Oh I see, so they should send cease and desist orders to people who make their own MLP figurines because if they made figurines of the same characters then obviously everyone would ignore them and buy the fanmade ones.
And they should stop anyone from making fan animations because it means everyone will spontaneously stop watching the show.
I don't see why this applies to games and games only, to me it looks like unnecessary paranoia over something that probably wouldn't affect their 'revenue' at all.
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:iconumbbe:
umbbe Featured By Owner Feb 14, 2013  Student Digital Artist
They would send cease and desist orders to people who started mass-producing mlp figurines and distributing them for free. Do you understand the difference?

Stories and games are different. Games are meant to entertain you via interaction, so game mechanics are all important. Using up a game mechanic-genre combination means the player is likely to be bored with similar games that actually cost money.
You can twist a basic plot however many ways you want, as long as there's something different.
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:iconbunni89:
Bunni89 Featured By Owner Feb 14, 2013  Hobbyist General Artist
Then why do they not do the same for people who make MLP comics and distribute them for free? Or fan videos? I just find it a bit dumb how it applies to one thing and nothing else.
Also that figurine scenario actually WOULD make sense since a figurine isn't something you just create once and copy to show to people, there's actually all the effort to create physical items and ship them to people. Thus it's utterly unfeasable that a fan could ever actually compete with Hasbro, and if they did it would actually be a really big thing that impacts on the company.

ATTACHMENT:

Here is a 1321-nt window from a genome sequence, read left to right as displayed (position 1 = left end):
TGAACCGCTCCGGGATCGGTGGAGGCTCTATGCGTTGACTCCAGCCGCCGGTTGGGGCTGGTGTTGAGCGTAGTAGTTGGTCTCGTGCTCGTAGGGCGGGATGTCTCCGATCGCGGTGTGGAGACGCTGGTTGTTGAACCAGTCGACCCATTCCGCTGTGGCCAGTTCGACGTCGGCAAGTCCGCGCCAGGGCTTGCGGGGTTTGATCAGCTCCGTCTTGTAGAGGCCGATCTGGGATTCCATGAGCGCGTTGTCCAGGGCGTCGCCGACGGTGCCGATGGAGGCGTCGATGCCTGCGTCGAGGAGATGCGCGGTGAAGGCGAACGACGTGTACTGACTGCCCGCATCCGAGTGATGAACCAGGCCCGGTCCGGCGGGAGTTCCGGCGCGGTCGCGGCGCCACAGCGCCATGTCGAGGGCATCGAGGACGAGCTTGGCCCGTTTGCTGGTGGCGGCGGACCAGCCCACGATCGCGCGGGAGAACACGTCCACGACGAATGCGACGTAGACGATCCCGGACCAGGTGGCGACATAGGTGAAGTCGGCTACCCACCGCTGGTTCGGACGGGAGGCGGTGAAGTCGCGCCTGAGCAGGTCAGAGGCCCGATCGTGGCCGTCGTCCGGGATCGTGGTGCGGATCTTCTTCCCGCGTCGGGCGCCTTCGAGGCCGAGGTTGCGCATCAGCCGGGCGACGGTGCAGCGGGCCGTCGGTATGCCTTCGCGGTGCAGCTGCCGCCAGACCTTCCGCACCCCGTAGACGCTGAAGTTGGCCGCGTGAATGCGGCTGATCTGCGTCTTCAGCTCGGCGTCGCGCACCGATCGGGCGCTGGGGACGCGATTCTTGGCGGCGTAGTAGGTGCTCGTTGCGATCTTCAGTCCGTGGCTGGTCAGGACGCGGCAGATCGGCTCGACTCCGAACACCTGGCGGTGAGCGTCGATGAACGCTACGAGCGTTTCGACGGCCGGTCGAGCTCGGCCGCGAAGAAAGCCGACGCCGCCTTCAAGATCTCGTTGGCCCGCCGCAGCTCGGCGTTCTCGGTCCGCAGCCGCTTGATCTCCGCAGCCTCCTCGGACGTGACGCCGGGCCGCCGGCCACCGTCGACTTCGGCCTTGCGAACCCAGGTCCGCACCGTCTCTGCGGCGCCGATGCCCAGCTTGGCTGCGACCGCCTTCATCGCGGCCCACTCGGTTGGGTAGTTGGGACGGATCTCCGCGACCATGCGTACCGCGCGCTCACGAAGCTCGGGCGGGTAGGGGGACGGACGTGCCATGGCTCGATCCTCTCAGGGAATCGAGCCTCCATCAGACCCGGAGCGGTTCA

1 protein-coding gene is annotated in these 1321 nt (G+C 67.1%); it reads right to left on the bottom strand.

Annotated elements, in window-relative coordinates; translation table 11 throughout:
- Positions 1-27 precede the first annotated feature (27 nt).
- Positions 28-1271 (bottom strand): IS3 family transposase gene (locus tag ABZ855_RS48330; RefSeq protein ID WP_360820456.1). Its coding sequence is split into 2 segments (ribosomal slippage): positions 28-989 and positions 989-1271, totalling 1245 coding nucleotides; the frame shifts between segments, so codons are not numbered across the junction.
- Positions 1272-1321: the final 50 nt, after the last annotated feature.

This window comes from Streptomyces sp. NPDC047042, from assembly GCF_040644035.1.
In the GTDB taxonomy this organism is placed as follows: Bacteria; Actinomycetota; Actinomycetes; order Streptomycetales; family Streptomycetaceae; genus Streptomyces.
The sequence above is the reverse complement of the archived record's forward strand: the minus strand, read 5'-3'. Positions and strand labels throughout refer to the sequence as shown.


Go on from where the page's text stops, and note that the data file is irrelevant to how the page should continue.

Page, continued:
Because a figurine IS something that you can only use once and wouldn't want two similar ones. Kids would be very likely to go 'I already have a Rarity, I don't want another' and not really know the difference. But from my experience kids REALLY do not think the same way about games- they go "OMG another one!" and want to play the whole series. Even if there's minimal differences! Because there's still SOME differences, even if it's just like new levels of the same game or merely a superficially changed set of graphics. Its why there's such a market for dolled-up reruns of the same thing with a different brand attatched, and a million "sequels" that are the same with new players. (See: every EA sports game)
I remember back when I was a kid there was a trend of remarketing Puyo Pop with different characters on it- Robotnik's Mean Bean Machine, Kirby Avalanche, so on. Puyo Pop itself is a series that thrives in japan despite total stagnancy.
Adults constantly complain about these series being pointless, they constantly remain really popular with kids. And these are literally copies made by the same company- if Hasbro made their own fighting game it'd obviously be different simply because it wasn't literally copied from the source code of the fan version. Maybe characters have different moves? Maybe the entire interface looks different? Maybe the speed is faster? Maybe the lineup is different? Maybe the AI is different so it has an entirely different bloody challenge to it... it's harder to copy a game than it is to make something similar yet different.